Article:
Economic Subterfuge and the NBA Lockout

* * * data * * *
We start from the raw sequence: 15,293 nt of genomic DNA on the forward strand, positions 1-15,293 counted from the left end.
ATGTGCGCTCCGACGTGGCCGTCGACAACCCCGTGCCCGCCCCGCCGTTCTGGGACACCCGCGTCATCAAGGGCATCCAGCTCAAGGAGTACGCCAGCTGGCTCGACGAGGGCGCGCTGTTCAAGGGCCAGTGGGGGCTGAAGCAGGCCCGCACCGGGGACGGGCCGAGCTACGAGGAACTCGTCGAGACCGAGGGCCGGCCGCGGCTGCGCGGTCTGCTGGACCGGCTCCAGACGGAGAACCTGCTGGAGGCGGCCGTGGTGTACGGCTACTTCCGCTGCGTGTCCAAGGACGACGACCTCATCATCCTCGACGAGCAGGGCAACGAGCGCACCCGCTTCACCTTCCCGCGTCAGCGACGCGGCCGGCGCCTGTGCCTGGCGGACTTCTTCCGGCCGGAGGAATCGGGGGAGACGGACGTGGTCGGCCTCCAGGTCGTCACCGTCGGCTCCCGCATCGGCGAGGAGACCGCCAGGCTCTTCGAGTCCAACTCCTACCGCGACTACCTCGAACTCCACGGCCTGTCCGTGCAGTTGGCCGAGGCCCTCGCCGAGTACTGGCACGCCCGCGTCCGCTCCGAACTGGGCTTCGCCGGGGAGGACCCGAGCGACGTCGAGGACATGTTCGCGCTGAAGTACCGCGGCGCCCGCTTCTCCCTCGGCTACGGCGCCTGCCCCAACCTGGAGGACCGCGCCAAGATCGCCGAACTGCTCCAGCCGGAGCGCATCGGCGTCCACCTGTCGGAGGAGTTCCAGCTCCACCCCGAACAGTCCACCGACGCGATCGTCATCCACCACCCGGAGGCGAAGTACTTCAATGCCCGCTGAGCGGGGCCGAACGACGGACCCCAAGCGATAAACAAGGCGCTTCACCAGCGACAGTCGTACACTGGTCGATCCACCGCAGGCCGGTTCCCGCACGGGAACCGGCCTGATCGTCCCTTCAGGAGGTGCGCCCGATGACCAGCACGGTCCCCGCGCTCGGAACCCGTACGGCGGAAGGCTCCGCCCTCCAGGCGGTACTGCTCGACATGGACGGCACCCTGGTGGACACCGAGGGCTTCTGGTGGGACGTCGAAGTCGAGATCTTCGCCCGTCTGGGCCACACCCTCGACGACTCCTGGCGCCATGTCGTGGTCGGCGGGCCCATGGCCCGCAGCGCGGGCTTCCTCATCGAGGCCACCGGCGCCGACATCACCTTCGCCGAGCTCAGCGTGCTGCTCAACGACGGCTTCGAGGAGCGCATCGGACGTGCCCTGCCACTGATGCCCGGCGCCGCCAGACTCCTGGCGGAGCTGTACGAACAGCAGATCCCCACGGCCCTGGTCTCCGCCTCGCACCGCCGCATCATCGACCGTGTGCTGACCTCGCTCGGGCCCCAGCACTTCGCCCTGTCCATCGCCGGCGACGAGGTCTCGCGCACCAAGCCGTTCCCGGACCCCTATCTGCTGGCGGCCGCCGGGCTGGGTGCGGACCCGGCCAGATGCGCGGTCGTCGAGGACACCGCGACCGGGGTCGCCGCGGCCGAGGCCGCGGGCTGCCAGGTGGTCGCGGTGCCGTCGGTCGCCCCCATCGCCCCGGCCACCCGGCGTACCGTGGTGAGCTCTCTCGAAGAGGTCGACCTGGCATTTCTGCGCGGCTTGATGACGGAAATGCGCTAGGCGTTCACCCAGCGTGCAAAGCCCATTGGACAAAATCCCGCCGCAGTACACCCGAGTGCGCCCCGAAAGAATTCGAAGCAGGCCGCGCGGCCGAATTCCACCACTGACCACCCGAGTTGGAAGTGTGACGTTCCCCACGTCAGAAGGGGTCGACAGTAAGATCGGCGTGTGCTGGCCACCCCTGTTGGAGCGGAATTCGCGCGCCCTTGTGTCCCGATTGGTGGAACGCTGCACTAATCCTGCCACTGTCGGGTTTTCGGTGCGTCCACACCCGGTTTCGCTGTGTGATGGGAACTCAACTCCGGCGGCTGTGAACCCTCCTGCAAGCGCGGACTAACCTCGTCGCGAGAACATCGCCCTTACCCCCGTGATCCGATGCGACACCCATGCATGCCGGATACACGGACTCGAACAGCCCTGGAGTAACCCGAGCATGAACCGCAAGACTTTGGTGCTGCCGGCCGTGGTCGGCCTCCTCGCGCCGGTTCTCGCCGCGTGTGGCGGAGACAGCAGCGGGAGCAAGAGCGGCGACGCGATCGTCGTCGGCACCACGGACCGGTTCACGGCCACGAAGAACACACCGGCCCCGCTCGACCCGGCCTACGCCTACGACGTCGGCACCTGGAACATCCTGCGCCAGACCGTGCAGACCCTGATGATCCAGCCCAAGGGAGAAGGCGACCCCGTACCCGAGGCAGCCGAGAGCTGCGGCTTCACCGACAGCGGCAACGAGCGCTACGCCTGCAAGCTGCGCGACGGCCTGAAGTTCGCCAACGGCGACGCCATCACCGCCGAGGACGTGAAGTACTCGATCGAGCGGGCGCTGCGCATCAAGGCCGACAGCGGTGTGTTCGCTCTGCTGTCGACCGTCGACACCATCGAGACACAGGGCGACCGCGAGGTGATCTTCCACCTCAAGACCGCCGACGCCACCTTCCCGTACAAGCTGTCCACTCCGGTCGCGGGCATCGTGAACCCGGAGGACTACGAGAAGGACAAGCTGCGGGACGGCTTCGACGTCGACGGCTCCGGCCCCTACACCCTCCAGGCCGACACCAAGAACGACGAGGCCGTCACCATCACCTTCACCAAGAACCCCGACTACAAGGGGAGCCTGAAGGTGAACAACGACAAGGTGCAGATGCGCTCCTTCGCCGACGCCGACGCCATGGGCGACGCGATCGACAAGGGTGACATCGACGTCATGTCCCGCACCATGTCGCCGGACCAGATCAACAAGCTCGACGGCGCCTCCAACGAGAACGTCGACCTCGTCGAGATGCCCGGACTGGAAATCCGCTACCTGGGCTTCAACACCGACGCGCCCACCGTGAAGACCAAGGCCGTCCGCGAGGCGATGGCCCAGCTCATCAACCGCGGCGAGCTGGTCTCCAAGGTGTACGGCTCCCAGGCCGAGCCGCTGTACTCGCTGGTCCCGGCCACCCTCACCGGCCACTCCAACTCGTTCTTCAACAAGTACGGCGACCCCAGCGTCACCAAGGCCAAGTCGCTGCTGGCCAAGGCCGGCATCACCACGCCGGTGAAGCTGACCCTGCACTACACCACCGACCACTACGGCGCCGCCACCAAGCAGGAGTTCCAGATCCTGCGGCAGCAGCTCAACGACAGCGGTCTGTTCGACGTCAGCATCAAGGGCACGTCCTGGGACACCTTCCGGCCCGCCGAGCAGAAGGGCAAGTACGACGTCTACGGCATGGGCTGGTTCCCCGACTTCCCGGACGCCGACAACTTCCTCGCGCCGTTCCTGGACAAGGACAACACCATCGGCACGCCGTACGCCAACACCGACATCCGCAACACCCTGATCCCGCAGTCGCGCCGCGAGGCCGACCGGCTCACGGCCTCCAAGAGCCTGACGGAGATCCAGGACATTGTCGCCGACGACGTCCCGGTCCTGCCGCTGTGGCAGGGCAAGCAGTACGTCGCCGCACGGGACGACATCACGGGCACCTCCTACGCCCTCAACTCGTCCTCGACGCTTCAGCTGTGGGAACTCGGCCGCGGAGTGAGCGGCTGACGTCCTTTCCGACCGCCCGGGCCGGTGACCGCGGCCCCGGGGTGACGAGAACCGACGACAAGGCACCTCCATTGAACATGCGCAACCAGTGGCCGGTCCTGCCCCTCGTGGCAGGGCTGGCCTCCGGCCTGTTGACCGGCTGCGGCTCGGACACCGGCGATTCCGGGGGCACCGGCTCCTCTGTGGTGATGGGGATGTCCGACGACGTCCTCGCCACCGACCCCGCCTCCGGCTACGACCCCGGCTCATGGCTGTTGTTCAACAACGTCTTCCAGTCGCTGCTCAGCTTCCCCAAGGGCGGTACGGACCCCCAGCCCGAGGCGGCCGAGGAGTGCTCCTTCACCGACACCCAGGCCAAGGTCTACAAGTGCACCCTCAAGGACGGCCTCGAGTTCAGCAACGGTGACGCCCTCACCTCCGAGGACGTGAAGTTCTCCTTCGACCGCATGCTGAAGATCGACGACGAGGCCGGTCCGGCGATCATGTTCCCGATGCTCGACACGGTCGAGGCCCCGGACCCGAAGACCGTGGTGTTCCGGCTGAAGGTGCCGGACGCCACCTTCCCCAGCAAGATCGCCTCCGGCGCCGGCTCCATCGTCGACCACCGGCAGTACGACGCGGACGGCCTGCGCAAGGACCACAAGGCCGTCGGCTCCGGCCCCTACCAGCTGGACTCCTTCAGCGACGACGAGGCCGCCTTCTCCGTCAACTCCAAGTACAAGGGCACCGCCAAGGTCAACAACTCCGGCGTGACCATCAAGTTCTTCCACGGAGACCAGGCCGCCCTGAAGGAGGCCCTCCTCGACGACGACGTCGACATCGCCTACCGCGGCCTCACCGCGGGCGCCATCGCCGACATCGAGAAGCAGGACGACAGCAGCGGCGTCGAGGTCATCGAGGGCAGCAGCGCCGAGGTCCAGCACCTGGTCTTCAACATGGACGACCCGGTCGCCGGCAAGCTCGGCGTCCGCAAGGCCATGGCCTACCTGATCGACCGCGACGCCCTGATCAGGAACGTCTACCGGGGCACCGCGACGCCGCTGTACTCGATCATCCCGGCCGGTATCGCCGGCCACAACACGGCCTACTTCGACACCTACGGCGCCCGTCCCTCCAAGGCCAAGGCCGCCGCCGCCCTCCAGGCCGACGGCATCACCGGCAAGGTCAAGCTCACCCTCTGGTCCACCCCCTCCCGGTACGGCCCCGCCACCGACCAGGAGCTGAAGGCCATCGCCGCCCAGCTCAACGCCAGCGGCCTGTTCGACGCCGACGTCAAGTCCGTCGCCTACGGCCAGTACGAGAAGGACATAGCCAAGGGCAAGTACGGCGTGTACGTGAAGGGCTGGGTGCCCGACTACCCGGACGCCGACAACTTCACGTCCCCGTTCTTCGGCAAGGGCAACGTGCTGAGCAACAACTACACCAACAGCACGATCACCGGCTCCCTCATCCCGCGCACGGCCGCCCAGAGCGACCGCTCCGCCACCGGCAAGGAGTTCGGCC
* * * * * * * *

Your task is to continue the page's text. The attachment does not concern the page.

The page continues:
At the very core of the National Basketball Association’s labor negotiations between the owners and the players during the 2011 lockout was the league’s argument that its economic structure was broken. Owners contended that the NBA’s soft salary cap system, and the resulting payroll disparity, has put small-market franchises at a talent disadvantage and produced a league of haves and have-nots. To remedy this purported competitive balance problem, the owners demanded severe policy measures to decrease the pay dispersion among teams. However, the players union cautioned that these hardline provisions were merely an attempt to transfer wealth from players to owners. This charge warranted further analysis. Existing literature on this topic is either outdated or insufficient in scope. As such, using regression analysis, this thesis evaluated the league’s argument and determined to what extent the league’s soft salary cap system has contributed to its competitive imbalance.The empirical analysis of this thesis produced several meaningful conclusions. While the NBA has relative imbalance, it does not affect consumer demand for the regular season product. Moreover, while pay dispersion exists, additional salary expenditures only marginally add to a team’s winning percentage. There is no significant relationship between payroll disparity and competitive balance. Finally, with the escalating importance of media rights contracts and the historical appreciation of franchise valuation, the league overstated the financial distress of most of its small-market owners. Overall, the NBA and its owners used deceptive rhetoric and misleading economic policies to decrease player salaries, not to increase competitive balance, in a collusive effort to maximize profits and reassert its diminishing monopsony power in an increasingly star-driven league.